Critical Mass, The Blog of the National Book Critics Circle

30 Books in 30 Days: Tom Beer on Joan Silber’s ‘Improvement’

by Tom Beer | Feb-16-2018

In the 30 Books in 30 Days series leading up to the March 15 announcement of the 2017 National Book Critics Circle award winners, NBCC members review the thirty finalists. Today, NBCC board member Tom Beer offers an appreciation of fiction finalist Joan Silber’s 'Improvement' (Counterpoint).

 

Some writers wow us with verbal pyrotechnics and wildly outrageous scenarios. Others ply their trade more quietly — relying on subtle language and profound insight into human nature, making art of everyday lives. Joan Silber belongs to the latter category, and nowhere are her gifts on better display than in her seventh work of fiction, 'Improvement.'

A novel that might also be classified as a tightly woven collection of linked stories, 'Improvement’s' eight chapters circulate out from Reyna, a tattooed single mom in New York. Reyna has a rambunctious four-year-old, Oliver; a free-spirited aunt Kiki; and a boyfriend, Boyd, spending three months on Rikers Island for selling four ounces of pot. When he gets out of jail, Boyd and some friends devise a plan to smuggle cigarettes from Virginia to New York and make some easy money. It’s a harmless enough scheme, but one that will have serious ramifications for these characters and others.

Chance, accidents, random encounters: The mysterious workings of fate are one of Silber’s great themes here — what else could bind this loose assemblage of characters together? So, too, is ambition, as the title, 'Improvement,' suggests. Reyna, Kiki, Boyd, and the others seek to improve their circumstances, both romantic and monetary. Silber views their strivings with an empathetic tenderness.

That authorial stance is reflected in the prose of 'Improvement,' which is colloquial and knowing and seemingly effortless. There is not a wasted word in all of the novel’s 227 pages, which nevertheless contain multitudes. Comparisons have been made to Alice Munro, Grace Paley, Lucia Berlin, Ali Smith — and this is certainly the company in which Silber belongs. 'Improvement' is the work of a great American literary voice. 

 

REVIEWS:

NBCC Balakian winner Charles Finch in The Washington Post.

Kamila Shamsie in The New York Times Book Review.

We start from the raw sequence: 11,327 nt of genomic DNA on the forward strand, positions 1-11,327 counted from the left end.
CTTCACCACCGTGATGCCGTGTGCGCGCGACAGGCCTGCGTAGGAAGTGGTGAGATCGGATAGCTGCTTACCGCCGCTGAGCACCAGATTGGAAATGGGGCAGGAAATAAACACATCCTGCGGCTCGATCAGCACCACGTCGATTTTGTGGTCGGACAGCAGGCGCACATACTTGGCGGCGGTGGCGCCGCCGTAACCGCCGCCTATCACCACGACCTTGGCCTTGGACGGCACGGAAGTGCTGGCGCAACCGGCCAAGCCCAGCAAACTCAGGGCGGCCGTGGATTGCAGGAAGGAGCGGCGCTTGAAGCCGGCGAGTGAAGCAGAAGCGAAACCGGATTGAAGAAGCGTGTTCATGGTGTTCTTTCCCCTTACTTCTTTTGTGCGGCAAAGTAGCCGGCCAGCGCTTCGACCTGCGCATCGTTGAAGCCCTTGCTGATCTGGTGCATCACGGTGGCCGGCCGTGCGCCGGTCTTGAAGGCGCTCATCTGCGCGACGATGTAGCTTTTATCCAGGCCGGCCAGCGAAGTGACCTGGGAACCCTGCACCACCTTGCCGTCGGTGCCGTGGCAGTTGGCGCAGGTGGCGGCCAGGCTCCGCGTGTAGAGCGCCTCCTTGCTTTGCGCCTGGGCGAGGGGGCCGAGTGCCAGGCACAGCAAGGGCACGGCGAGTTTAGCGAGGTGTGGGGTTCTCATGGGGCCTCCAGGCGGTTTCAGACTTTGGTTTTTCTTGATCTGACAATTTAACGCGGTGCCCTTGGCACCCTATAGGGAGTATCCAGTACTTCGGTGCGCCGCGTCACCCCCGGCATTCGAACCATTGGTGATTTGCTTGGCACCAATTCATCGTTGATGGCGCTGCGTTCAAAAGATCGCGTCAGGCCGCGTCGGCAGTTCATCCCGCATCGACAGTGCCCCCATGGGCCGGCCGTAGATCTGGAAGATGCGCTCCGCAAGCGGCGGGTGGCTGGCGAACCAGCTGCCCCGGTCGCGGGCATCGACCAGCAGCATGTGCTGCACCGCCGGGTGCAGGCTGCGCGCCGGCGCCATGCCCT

Tara Ison in the Los Angeles Review of Books.

Rabeea Saleem in the Chicago Review of Books.

NBCC board member Tom Beer in Newsday.

30 Books in 30 Days: Bethanne Patrick on Camille T. Dungy’s ‘Guidebook for Relative Strangers’

by Bethanne Patrick | Feb-15-2018

In the 30 Books in 30 Days series leading up to the March 15, 2018 announcement of the 2017 National Book Critics Circle award winners, NBCC board members review the thirty finalists. Today, NBCC board member Bethanne Patrick offers an appreciation of criticism finalist Camille T. Dungy’s 'Guidebook to Relative Strangers: Journeys into Race, Motherhood and History' (W.W. Norton).

 

What does it mean to be black in America? We’ve had many—but never enough—books written about this in the past few years. We haven’t had one written by a woman, mother, and poet like Camille T. Dungy, whose 'Guidebook to Relative Strangers' takes a lyrical, nonlinear approach to the question of reconciling her race to her place in the world. Most of the pieces that make up this book involve the title’s journeys, trips that she takes with her young daughter Callie Violet as she attempts to speak truth about everything from wild plants and nourishment, to the power and freedom names can hold.

One of the fiercest chapters, “A Shade North of Ordinary,” has to do with a trip Dungy and her daughter make to Maine. “Maine’s history is my history, too” she writes in a deceptively casual tone, sharing milestones like the Webster-Ashburton Treaty of 1842 that ended a territory dispute between the US and Great Britain and called for the suppression of the slave trade off the coast of Africa. “Let me repeat that last bit,” Dungy writes. “A bloodless border skirmish between lumberjacks in far northeastern Maine. . .led to a treaty that called for the United States to ‘effectually at once and forever’ commit to curtailing the demand for African slaves.”

In every journey she makes, Camille Dungy is the woman on whom nothing is wasted, a person who inhabits her body, skin, and soul, and also a keen artist whose sorrow at the world as it is never quite kills its beauty. Towards the book’s end, mother and daughter meet an older woman in Ghana. Callie, in this story an active preschooler, has been acting out a bit, and Dungy is embarrassed. The Ghanaian woman says “This one knows how to take care of herself. . .She’ll be okay, no matter what happens.” It is a benediction from one side of the horrific Middle Passage to the other. The water is wide, but Camille Dungy has crossed it with grace and truth.

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From the Critical Mass blog

30 Books in 30 Days: Tom Beer on Joan Silber’s ‘Improvement’

In the 30 Books in 30 Days series leading up to the March 15 announcement of the 2017 National Book Critics Circle award winners, NBCC members review

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In the 30 Books in 30 Days series leading up to the March 15, 2018 announcement of the 2017 National Book Critics Circle award winners, NBCC board

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